Over the years, Arab propagandists have learned one sure-fire way to get media attention is to scream “massacre” when Israelis are in the neighborhood. On August 7, news outlets repeated Lebanese Prime Minister Fouad Siniora’s claim that Israel had committed a “massacre” by killing 40 people in an air raid on the village of Houla. Later, it was learned that one person had died. 38
Here are some facts the media neglected during the war:
- Two million Israelis lived under threat of rockets, including approximately 700,000 Israeli Arabs.
- More than 300,000 Israelis were displaced from their homes.
- Fifteen percent of the entire Israeli population lived in bomb shelters.
- Approximately 5,500 homes were damaged by Hezbollah rockets.
- Israel’s tourist industry, which had finally started to recover from the Palestinian War, was again devastated.
- Towns that are home to important sites of the three major religions came under fire, including Tiberias, Nazareth and Safed.
- Fires sparked by rockets destroyed 16,500 acres of forests and grazing fields in Israel.
- Wars are never easy to cover, and each side of a conflict wants to make its case through the media. A responsible press, however, does not repeat whatever it hears, it first makes every effort to ensure the accuracy of its reporting.
1 Jillian Becker, The PLO, (London: Weidenfeld and Nicolson, 1984), p. 205.
2 Becker, p. 205.
3 Jerusalem Post, (June 28, 1982).
4 Quoted in Raphael Israeli ed., PLO in Lebanon, (London: Weidenfeld and Nicolson, 1983), p. 7.
5 Henry Kissinger, “From Lebanon to the West Bank to the Gulf,” Washington Post, (June 16, 1982).
6 Zeev Schiff and Ehud Yaari, Israel’s Lebanon War, (NY: Simon and Schuster, 1984), p. 70.
7 Becker, p. 212.
8 Schiff and Yaari, p. 257.
9 Washington Post, (February 8, 1983).
10 New York Times, (October 19, 1990).
11 Becker, p. 212.
12 “Security Council Endorses Secretary-General’s Conclusion on Israeli Withdrawal from Lebanon as of 16 June,” UN Press Release, (June 18, 2000).
13 Washington Post, (January 30, 2001).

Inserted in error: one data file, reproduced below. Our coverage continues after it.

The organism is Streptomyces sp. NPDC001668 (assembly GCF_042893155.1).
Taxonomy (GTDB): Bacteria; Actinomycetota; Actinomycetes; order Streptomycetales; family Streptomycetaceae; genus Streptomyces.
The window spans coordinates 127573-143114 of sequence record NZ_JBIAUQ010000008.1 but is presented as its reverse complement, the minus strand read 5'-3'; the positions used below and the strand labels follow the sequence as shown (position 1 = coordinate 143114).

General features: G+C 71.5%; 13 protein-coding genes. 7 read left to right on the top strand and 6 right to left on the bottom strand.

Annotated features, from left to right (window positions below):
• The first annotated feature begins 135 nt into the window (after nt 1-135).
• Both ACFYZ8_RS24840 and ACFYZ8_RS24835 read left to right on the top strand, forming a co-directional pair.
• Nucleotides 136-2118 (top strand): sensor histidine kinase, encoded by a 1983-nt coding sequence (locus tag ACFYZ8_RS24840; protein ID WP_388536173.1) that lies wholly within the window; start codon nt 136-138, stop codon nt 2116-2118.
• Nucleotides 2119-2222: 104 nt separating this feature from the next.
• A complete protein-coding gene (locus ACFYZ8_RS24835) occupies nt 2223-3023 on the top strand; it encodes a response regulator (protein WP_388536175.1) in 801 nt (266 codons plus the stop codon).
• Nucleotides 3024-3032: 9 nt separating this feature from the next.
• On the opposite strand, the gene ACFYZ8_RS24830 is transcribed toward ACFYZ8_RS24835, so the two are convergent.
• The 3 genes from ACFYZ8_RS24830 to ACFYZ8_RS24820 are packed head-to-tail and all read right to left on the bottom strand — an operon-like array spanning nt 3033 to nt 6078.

14 Jeffrey Goldberg, “In the Party of God,” New Yorker, (October 14, 2002).
15 Yoav Stern, “Hezbollah: Large Swaths of North Israel Belong to Lebanon,” Haaretz, (November 4, 2008).
16 Lebanonwire, Independent Border Assesment Team Report, (June 2007).
17 Lebanonwire, Independent Border Assesment Team Report, (June 2007).
18 Uzi Mahnaimi Zarit, “Hezbollah ‘has stockpiled rockets’ on Israeli border,” Timesonline. The Sunday Times. (June 10, 2007).
19 Human Rights Watch, “Fatal Strikes: Israel’s Indiscriminate Attacks Against Civilians in Lebanon,” Vol. 18, No. 3, (August 2006), p. 3.
20 Joshua Muravchik, “Human Rights Watch vs. Human Rights: The cynical manipulation of a worthy cause has a history,” The Weekly Standard, (September 11, 2006).
21 Alan Dershowitz, “What Are They Watching?” New York Sun, (August 23, 2006).
22 Dr. Reuven Erlich (Col. Ret.), “Hezbollah’s use of Lebanese civilians as human shields: the extensive military infrastructure positioned and hidden in populated areas. From within the Lebanese towns and villages deliberate rocket attacks were directed against civilian targets in Israel.” Intelligence and Terrorism Information Centerat the Center for Special Studies (C.S.S), (November 2006).
23 Lebanese Higher Relief Council, (December 6, 2006).
24 Con Coughlin, “Teheran fund pays war compensation to Hezbollah families,” Daily Telegraph, (August 4, 2006).
25 Kuwait Times, (August 30, 2006).
26 John Keegan, “Why Israel will go to war again—soon,” Daily Telegraph, (November 3, 2006).
27 UPI, (September 7, 2006).
28 Washington Times, (September 27, 2006); Steven Stotsky, “Questioning the Number of Civilian Casualties in Lebanon,” CAMERA, (September 7, 2006); Wikipedia.
29 CNN, (July 23, 2006). Also, corrected transcripts from broadcast.
30 Anderson Cooper, “Our Very Strange Day With Hezbollah,” AC 360 (CNN), (July 23, 2006).
31 Tom Gross, “The media war against Israel: The Jewish state is fighting not one enemy but two: Hezbollah, and those who peddle its propaganda,” National Post, (August 2, 2006).
32 CNN, (August 6, 2006).
33 CNN, (August 7, 2006).
34 Reuven Koret, Hezbollywood Horror: “Civil Defense Worker” doubles as Traveling Mortician,” Israelinsider.com, (August 3, 2006) and “Hezbollywood? Evidence mounts that Qana collapse and deaths were staged,” Israelinsider.com, (July 31, 2006); EU Referendum, (July 31, August. 1, August 5, 2006).
35 Ricki Hollander, “A Reprise: Media Photo Manipulation,” CAMERA, (August 9, 2006).
36 Tom Gross, “The media war against Israel: The Jewish state is fighting not one enemy but two: Hezbollah, and those who peddle its propaganda,” National Post, (August 2, 2006).
37 “A Canadian soldier’s report from South Lebanon,” CTV.ca, (July 26, 2006).
38 AP, (August 7, 2006) and Amos Harel, “One Dead in IDF Strike in Beirut Southern Suburb,” Haaretz, (August 7, 2006).